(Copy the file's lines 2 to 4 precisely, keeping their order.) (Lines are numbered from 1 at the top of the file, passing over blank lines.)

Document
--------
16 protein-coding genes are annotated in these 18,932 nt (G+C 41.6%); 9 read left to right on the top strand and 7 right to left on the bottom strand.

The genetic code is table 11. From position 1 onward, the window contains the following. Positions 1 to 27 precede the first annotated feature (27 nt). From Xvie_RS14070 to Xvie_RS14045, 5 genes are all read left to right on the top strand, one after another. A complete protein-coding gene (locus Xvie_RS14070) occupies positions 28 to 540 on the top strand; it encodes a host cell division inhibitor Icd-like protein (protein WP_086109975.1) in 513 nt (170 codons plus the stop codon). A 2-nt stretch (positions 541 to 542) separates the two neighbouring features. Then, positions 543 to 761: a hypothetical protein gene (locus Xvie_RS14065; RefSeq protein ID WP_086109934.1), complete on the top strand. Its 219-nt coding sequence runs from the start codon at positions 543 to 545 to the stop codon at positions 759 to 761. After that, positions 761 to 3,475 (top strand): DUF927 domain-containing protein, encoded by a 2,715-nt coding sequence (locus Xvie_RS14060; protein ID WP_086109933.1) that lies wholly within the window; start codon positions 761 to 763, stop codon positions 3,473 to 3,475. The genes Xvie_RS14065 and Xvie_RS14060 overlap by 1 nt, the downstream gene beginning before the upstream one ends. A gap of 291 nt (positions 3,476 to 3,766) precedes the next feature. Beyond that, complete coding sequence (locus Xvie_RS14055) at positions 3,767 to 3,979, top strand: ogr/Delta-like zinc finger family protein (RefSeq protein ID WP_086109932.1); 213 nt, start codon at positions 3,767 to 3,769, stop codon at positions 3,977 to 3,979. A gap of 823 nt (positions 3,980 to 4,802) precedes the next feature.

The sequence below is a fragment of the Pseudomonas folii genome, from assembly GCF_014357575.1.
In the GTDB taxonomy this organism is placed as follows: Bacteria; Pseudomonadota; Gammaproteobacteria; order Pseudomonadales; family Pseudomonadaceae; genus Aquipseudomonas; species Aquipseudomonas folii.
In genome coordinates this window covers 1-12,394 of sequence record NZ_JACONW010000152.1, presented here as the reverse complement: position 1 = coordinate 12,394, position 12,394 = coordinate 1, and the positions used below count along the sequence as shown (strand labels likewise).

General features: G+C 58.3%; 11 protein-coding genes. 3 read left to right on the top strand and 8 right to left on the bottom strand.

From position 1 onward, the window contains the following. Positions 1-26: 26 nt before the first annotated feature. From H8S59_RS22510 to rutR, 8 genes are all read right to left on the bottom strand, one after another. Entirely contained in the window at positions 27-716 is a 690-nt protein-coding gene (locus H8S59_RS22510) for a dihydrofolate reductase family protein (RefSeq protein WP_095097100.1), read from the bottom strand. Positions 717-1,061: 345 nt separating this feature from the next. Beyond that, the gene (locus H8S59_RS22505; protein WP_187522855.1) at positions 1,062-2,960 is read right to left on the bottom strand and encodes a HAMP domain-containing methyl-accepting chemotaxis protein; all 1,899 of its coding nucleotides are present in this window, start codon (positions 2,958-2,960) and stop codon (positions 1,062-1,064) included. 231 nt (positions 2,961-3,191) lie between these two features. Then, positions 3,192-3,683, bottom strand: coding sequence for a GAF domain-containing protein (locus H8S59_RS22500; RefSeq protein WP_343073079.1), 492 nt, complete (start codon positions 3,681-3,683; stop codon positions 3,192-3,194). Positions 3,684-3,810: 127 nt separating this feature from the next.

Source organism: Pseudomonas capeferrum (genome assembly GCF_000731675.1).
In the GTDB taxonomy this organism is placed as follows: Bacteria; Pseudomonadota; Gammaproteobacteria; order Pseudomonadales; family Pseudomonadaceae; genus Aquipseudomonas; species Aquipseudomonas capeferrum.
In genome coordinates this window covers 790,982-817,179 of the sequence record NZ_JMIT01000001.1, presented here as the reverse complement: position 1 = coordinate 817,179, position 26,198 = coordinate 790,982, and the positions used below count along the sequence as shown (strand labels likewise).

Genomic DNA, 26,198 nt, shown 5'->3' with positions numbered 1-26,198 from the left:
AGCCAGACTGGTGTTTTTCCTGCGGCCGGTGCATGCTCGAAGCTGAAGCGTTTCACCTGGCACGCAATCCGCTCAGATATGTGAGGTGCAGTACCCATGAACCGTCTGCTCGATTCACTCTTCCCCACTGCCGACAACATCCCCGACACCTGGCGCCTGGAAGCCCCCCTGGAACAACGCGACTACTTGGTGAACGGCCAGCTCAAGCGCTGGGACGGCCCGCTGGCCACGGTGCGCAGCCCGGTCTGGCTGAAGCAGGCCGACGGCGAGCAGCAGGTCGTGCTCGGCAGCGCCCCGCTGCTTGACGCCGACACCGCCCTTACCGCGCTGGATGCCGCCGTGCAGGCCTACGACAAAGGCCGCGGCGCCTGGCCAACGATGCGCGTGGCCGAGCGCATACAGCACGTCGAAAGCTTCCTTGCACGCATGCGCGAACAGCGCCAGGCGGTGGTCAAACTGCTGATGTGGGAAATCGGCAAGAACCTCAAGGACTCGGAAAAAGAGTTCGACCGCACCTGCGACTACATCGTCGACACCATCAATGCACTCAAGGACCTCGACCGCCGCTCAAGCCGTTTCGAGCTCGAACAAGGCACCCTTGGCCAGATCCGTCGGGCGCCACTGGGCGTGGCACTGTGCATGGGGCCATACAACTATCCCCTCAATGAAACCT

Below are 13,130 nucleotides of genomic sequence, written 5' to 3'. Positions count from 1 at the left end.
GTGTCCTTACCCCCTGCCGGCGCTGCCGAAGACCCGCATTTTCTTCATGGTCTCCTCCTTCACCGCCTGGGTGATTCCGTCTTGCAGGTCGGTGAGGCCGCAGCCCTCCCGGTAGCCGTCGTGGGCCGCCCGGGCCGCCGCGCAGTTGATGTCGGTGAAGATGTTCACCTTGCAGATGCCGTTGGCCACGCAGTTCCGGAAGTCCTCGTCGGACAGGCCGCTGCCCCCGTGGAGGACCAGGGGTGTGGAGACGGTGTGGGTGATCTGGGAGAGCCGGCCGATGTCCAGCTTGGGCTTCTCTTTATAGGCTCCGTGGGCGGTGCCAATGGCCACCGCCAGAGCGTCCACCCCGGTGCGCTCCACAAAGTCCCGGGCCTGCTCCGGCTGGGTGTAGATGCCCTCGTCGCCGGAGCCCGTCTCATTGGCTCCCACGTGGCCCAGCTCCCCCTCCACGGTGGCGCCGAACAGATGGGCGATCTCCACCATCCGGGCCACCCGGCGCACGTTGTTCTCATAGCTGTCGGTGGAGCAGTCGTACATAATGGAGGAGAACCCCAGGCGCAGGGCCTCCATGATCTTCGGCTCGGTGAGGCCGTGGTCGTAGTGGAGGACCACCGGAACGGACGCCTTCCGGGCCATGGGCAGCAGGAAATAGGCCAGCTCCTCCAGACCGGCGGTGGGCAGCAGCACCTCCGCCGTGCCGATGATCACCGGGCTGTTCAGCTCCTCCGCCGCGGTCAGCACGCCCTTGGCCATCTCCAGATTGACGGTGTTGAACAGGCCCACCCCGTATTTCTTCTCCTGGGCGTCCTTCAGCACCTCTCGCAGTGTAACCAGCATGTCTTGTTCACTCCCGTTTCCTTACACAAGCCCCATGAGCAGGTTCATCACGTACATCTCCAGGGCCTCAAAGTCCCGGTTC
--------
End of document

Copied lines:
The genetic code is table 11. From position 1 onward, the window contains the following. Positions 1 to 27 precede the first annotated feature (27 nt). From Xvie_RS14070 to Xvie_RS14045, 5 genes are all read left to right on the top strand, one after another. A complete protein-coding gene (locus Xvie_RS14070) occupies positions 28 to 540 on the top strand; it encodes a host cell division inhibitor Icd-like protein (protein WP_086109975.1) in 513 nt (170 codons plus the stop codon). A 2-nt stretch (positions 541 to 542) separates the two neighbouring features. Then, positions 543 to 761: a hypothetical protein gene (locus Xvie_RS14065; RefSeq protein ID WP_086109934.1), complete on the top strand. Its 219-nt coding sequence runs from the start codon at positions 543 to 545 to the stop codon at positions 759 to 761. After that, positions 761 to 3,475 (top strand): DUF927 domain-containing protein, encoded by a 2,715-nt coding sequence (locus Xvie_RS14060; protein ID WP_086109933.1) that lies wholly within the window; start codon positions 761 to 763, stop codon positions 3,473 to 3,475. The genes Xvie_RS14065 and Xvie_RS14060 overlap by 1 nt, the downstream gene beginning before the upstream one ends. A gap of 291 nt (positions 3,476 to 3,766) precedes the next feature. Beyond that, complete coding sequence (locus Xvie_RS14055) at positions 3,767 to 3,979, top strand: ogr/Delta-like zinc finger family protein (RefSeq protein ID WP_086109932.1); 213 nt, start codon at positions 3,767 to 3,769, stop codon at positions 3,977 to 3,979. A gap of 823 nt (positions 3,980 to 4,802) precedes the next feature.

The sequence below is a fragment of the Pseudomonas folii genome, from assembly GCF_014357575.1.
In the GTDB taxonomy this organism is placed as follows: Bacteria; Pseudomonadota; Gammaproteobacteria; order Pseudomonadales; family Pseudomonadaceae; genus Aquipseudomonas; species Aquipseudomonas folii.